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The unique aroma of Müller Thurgau: "varietal thiols" are responsible

The star research at the 35th International Müller Thurgau Review

Passion fruit, grapefruit, boxwood: Müller Thurgau has these characteristic aromas that are determined by 'varietal thiols', volatile sulphur compounds that are responsible for the aromatic profile and that in this wine are at concentrations that are far above the sensory thresholds.
This has been discovered by a research conducted by the Edmund Mach Foundation in collaboration with six universities (Bologna, Naples, Padua, Turin, Trento and Verona) on the study of varietal sulphur compounds and their role in contributing to the aroma of Italian white wines, which was presented on Thursday 30 June at the opening of the "35th International Müller Thurgau Review: Mountain Wine" in Cembra.

Importance of the research

The work, published these days in the journal Food Research International, defines in detail the aromatic characteristics of certain varieties, among which the case of Müller Thurgau stands out. The thiol character is well present in the grapes of this variety as well as in the wines, thanks to precision vinification. This evidence confirms how winemakers have been able to exploit the characteristics of the grape variety in the vinification process, bringing these 'identity' sensory notes into the bottle, which are particularly appreciated by consumers.

The 'D-Wines' project: 246 wines from 18 different Italian monovarietal wines analysed
The 'D-Wines' project involved the analysis and tasting of 246 wine samples belonging to 18 different Italian monovarietal wines representative of Italian regions and selected in conjunction with the producer associations.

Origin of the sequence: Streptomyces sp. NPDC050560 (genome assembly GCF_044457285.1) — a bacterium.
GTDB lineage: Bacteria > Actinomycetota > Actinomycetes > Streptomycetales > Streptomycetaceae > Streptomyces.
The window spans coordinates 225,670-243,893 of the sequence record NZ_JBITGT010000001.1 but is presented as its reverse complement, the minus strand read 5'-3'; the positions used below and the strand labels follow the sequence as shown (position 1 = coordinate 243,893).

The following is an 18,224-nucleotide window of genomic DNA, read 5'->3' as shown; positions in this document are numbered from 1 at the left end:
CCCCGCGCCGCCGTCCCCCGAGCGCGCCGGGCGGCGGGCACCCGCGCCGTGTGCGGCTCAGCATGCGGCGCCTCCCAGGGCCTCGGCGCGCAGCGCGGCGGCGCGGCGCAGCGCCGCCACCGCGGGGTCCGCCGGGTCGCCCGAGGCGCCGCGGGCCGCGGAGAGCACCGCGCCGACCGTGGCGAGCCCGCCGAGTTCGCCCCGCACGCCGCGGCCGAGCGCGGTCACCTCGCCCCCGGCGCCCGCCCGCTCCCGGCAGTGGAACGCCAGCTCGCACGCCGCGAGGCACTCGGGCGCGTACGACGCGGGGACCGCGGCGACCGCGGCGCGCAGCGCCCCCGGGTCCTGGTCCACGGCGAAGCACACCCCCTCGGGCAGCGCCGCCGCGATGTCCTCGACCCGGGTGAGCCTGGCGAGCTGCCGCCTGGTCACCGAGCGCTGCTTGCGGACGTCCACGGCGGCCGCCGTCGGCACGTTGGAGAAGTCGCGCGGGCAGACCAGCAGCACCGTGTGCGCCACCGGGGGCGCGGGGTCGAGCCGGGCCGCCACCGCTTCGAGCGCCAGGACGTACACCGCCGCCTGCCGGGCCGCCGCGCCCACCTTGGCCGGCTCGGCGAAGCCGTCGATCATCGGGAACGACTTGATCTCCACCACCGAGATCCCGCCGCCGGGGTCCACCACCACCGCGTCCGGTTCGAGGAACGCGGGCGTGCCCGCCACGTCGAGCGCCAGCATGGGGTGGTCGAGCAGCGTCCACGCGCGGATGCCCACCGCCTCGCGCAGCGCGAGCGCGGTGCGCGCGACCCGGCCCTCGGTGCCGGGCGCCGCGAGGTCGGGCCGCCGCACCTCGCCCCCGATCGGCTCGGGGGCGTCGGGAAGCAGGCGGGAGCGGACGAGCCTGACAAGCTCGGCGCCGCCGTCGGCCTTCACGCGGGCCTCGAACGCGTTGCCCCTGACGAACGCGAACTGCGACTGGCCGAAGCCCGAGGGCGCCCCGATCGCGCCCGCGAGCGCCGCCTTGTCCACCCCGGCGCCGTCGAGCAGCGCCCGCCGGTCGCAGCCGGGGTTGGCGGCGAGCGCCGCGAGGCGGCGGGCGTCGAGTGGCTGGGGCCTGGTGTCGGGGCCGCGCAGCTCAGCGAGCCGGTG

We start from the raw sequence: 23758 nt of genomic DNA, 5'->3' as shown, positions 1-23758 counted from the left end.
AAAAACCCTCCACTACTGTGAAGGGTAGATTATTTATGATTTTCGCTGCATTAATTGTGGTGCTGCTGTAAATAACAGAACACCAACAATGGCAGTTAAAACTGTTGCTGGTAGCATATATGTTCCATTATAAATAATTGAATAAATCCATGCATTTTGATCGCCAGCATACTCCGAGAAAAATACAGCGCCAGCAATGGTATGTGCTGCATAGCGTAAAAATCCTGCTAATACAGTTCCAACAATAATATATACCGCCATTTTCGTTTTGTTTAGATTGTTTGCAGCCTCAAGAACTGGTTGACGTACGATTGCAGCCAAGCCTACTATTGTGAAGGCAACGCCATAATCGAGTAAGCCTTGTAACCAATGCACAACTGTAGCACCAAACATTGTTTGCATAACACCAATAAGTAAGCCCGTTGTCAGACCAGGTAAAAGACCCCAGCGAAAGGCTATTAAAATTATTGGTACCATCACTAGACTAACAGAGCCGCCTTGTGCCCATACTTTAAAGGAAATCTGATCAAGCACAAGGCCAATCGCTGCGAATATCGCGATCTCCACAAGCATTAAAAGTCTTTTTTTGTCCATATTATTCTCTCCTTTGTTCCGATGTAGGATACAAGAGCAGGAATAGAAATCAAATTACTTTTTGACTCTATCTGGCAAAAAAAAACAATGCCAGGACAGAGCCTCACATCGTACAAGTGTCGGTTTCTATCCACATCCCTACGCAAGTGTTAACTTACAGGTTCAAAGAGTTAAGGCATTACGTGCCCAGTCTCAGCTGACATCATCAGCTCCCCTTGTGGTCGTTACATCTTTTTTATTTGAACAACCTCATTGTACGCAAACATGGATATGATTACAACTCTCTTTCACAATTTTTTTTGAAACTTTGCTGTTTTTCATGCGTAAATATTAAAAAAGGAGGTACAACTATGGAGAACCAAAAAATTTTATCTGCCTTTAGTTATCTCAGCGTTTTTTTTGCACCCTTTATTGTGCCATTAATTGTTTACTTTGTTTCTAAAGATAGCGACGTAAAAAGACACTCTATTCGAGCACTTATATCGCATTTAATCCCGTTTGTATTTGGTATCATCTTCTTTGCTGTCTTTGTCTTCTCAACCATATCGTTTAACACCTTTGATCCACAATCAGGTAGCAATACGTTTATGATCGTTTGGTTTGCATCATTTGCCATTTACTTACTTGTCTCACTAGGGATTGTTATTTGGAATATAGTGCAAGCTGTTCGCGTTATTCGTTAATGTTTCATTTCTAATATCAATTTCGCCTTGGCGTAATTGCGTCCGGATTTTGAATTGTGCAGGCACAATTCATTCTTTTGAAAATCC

Varietal thiols, decisive compounds in defining the aromatic characteristics of wines
Varietal thiols are part of the volatile compounds responsible for the aromatic profile of wine and are characterised by being easily recognisable and having a high sensory impact even at low concentrations. They are part of those classes of "identity" volatile compounds, present in lower quantities than fermentation aromas, but decisive in defining the aromatic characteristics of wines and their specificity and sensory recognisability. They constitute the aromatic component of wine that is most directly influenced by the grape variety used for vinification; for this reason they are defined as 'varietal'. They include terpenes, norisoprenoids, pyrazines and certain sulphur compounds, such as varietal thiols.
These compounds are present in the form of non-odorous precursors in the grapes and are released during vinification, when the fermentation conditions set by the winemaker permit, and contribute to the wine's aromatic intensity and complexity.

Usefulness of the research: new method for analysing thiols developed
Despite their predominant role in defining wine aroma, the quantification of varietal thiols is a complex operation, being influenced by countless factors attributable to the nature of the wine and the thiols themselves. The research carried out by the D-Wines consortium, which at the FEM has counted on the highly qualified skills and instruments of the Metabolomics Unit, has enabled three objectives to be achieved:

The development of a highly sensitive method used for the analysis of varietal thiols by FEM and UniTN researchers in around 300 wines. This included 246 white wines (including 13 Müller Thurgau from Trentino) from 2019 and a further 50 Müller Thurgau from 2019 and 2020. It found that in the vast majority of the Müller Thurgau wines, all the varietal thiols analysed are at concentrations exceeding, even by far, the sensory thresholds. These are exceeded up to 12 times for 4-methyl-4-sulfanil-pentanone (4-MSP) and up to 66 times for 3-sulfanil-hexanol (3-SH).

The sensory descriptive analysis of 249 samples of 18 varieties by a panel of oenologists at the University of Naples found that the particular olfactory notes of Müller Thurgau with a characteristic 'thiol character', with hints of passion fruit, boxwood/cat's pee and grapefruit, could be sensitively highlighted.
 
Sensory classification analysis, by a second panel of oenologists at the University of Bologna, again showed that these 'thiolic' descriptors were well represented in all the Müller Thurgau wines analysed.
 
Link to the full text of the research
https://www.sciencedirect.com/science/article/pii/S0963996922004616

Source: FEM

Published on 07/13/2022
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